Smith & Nephew, Inc. v. Arthrex, Inc.

This case involved patent infringement and was tried in the United States District Court in Marshall, Texas. Young & Associates represented the Defendant, Arthrex. Smith & Nephew was seeking a $9.4 million award. Ultimately a no cause for action was entered by the Federal Circuit.

Teleflex, Inc. v Ficosa North American Corp.

This case involved patent infringement. The firm represented Plaintiff Teleflex, a publicly traded multinational client. The Federal jury awarded Teleflex a large monetary verdict and the Judge issued a Permanent Injunction against Defendant, a Spanish company that had been competing with Teleflex.

The infringed technology involved the worldwide market for flexible transmission cables. This four-week jury trial in U.S. District Court in Detroit, Michigan pitted Young & Associates against the law firm of Jones, Day, Reavis & Pogue.

Smith & Nephew, Inc. v Arthrex, Inc.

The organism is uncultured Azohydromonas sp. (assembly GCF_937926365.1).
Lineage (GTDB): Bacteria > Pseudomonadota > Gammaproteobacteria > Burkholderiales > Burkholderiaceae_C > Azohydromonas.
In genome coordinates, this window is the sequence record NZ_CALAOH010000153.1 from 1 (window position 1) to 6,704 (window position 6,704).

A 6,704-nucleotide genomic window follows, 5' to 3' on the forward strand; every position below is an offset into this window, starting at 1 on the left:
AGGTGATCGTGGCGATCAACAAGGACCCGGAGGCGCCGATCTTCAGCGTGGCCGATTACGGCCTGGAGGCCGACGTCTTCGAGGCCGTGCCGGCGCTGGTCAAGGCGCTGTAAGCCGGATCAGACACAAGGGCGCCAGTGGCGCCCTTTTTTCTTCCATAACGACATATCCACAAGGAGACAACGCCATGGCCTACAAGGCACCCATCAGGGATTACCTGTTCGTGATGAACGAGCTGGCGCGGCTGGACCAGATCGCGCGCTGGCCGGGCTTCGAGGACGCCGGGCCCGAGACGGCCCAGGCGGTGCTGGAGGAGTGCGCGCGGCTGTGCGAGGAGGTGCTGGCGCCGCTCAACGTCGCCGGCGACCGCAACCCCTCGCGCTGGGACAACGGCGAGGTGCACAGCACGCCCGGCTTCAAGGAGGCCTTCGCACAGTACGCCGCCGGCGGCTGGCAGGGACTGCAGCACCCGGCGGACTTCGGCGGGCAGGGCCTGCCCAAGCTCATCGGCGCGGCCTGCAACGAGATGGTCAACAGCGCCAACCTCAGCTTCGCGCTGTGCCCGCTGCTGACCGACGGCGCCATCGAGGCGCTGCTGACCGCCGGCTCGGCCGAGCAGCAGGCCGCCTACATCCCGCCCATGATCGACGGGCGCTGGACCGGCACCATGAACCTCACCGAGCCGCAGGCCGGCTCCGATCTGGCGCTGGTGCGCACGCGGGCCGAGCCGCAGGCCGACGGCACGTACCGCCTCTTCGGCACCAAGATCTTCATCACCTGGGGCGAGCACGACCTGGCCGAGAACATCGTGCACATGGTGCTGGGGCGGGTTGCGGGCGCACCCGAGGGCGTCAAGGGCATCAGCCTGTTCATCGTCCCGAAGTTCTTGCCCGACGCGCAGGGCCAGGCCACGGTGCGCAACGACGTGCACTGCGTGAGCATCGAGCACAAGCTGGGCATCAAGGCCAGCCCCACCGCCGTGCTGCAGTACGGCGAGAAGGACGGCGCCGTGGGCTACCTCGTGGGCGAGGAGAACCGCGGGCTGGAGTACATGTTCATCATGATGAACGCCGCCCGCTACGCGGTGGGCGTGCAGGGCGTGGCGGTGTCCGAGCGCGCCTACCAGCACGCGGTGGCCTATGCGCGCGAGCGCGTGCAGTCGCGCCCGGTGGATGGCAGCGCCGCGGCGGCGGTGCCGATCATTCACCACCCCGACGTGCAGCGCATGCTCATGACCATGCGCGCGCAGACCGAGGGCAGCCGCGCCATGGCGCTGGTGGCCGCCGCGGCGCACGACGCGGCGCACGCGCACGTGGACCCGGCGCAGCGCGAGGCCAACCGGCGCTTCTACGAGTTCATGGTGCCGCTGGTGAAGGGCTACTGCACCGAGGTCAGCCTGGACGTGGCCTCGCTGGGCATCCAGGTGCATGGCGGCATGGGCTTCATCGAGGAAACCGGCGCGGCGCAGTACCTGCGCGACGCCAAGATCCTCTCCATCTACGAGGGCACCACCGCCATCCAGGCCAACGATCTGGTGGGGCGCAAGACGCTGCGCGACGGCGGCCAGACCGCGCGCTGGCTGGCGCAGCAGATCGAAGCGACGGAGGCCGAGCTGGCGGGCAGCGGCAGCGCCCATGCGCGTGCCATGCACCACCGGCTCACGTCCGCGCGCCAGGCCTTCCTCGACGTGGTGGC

This case was tried twice in United States District Court in Portland, Oregon. Young & Associates represented the Defendant Arthrex. In the first trial, the jury was hung 7-1 in favor of the Defendant. In the second trial, Smith and Nephew obtained a $15 million verdict. The case was reversed on a successful appeal to the Federal Circuit and the verdict vacated.

MAI Systems Corporation v Peak Computer, Inc., et al.

This case involved copyright infringement allegations for computer operating systems. The firm represented Plaintiff MAI Systems. The Court ruled that when a computer is turned on, the transfer of the data from the hard drive to the RAM is equivalent of making a copy, and only the owner or licensee could do it. This created a significant problem for aftermarket service companies.

It triggered efforts to pass a new law beginning in the U.S. House by Rep. Joseph Knollenberg (R.-Bloomfield Hills, Mich.) to revise the Copyright Act so that it would permit the “rightful possessor” of the program to copy it for that purpose. Mr. Young acted as lead lobbyist for the ultimately successful efforts to amend the Copyright Act.


IMPCO sued GFI (represented by Young & Associates), a manufacturer of alternative fuel systems, for patent infringement. Although IMPCO, a leading alternative fuel systems manufacturer headquartered in California, had a strong patent infringement case against GFI, GFI was able to raise substantial questions as to the validity of IMPCO’s patent. As a result, IMPCO decided to settle the case by dismissing its lawsuit against GFI.